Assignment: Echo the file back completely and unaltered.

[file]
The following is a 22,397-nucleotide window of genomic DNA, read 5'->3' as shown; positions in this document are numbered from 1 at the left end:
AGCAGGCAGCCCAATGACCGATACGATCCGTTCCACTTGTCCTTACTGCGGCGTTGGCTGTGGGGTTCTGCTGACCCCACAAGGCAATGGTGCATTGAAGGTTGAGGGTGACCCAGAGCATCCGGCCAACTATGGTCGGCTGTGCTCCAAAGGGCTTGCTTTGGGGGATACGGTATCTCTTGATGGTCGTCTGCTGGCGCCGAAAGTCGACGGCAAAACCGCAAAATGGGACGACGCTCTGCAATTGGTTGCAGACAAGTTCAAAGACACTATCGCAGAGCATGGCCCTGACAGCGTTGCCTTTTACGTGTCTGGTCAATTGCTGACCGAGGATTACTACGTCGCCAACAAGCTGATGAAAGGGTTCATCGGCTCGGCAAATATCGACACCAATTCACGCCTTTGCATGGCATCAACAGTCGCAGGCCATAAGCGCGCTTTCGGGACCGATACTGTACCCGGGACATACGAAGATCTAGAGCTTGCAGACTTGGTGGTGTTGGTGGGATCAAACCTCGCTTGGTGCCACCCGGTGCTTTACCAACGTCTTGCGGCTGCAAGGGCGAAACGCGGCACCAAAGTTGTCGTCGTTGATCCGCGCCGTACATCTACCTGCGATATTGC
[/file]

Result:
The following is a 22,397-nucleotide window of genomic DNA, read 5'->3' as shown; positions in this document are numbered from 1 at the left end:
AGCAGGCAGCCCAATGACCGATACGATCCGTTCCACTTGTCCTTACTGCGGCGTTGGCTGTGGGGTTCTGCTGACCCCACAAGGCAATGGTGCATTGAAGGTTGAGGGTGACCCAGAGCATCCGGCCAACTATGGTCGGCTGTGCTCCAAAGGGCTTGCTTTGGGGGATACGGTATCTCTTGATGGTCGTCTGCTGGCGCCGAAAGTCGACGGCAAAACCGCAAAATGGGACGACGCTCTGCAATTGGTTGCAGACAAGTTCAAAGACACTATCGCAGAGCATGGCCCTGACAGCGTTGCCTTTTACGTGTCTGGTCAATTGCTGACCGAGGATTACTACGTCGCCAACAAGCTGATGAAAGGGTTCATCGGCTCGGCAAATATCGACACCAATTCACGCCTTTGCATGGCATCAACAGTCGCAGGCCATAAGCGCGCTTTCGGGACCGATACTGTACCCGGGACATACGAAGATCTAGAGCTTGCAGACTTGGTGGTGTTGGTGGGATCAAACCTCGCTTGGTGCCACCCGGTGCTTTACCAACGTCTTGCGGCTGCAAGGGCGAAACGCGGCACCAAAGTTGTCGTCGTTGATCCGCGCCGTACATCTACCTGCGATATTGC